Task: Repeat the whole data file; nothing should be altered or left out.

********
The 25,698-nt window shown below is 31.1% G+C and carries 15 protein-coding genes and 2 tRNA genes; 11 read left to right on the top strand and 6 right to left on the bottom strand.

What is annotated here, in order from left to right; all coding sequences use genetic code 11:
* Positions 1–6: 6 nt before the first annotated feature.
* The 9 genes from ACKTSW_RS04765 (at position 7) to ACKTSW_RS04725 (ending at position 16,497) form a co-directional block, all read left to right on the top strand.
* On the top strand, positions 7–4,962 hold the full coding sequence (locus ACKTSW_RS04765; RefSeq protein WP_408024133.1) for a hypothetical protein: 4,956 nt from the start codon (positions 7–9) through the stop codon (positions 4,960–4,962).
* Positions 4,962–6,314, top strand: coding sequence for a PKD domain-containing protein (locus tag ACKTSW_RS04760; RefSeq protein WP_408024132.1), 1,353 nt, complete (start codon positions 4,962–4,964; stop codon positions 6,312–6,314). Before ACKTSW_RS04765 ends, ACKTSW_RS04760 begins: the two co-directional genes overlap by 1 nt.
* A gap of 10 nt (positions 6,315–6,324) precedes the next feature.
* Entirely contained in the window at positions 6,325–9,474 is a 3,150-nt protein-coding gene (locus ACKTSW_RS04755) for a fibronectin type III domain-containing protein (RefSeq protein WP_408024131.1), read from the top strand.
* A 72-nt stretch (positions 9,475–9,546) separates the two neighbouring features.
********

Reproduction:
The 25,698-nt window shown below is 31.1% G+C and carries 15 protein-coding genes and 2 tRNA genes; 11 read left to right on the top strand and 6 right to left on the bottom strand.

What is annotated here, in order from left to right; all coding sequences use genetic code 11:
* Positions 1–6: 6 nt before the first annotated feature.
* The 9 genes from ACKTSW_RS04765 (at position 7) to ACKTSW_RS04725 (ending at position 16,497) form a co-directional block, all read left to right on the top strand.
* On the top strand, positions 7–4,962 hold the full coding sequence (locus ACKTSW_RS04765; RefSeq protein WP_408024133.1) for a hypothetical protein: 4,956 nt from the start codon (positions 7–9) through the stop codon (positions 4,960–4,962).
* Positions 4,962–6,314, top strand: coding sequence for a PKD domain-containing protein (locus tag ACKTSW_RS04760; RefSeq protein WP_408024132.1), 1,353 nt, complete (start codon positions 4,962–4,964; stop codon positions 6,312–6,314). Before ACKTSW_RS04765 ends, ACKTSW_RS04760 begins: the two co-directional genes overlap by 1 nt.
* A gap of 10 nt (positions 6,315–6,324) precedes the next feature.
* Entirely contained in the window at positions 6,325–9,474 is a 3,150-nt protein-coding gene (locus ACKTSW_RS04755) for a fibronectin type III domain-containing protein (RefSeq protein WP_408024131.1), read from the top strand.
* A 72-nt stretch (positions 9,475–9,546) separates the two neighbouring features.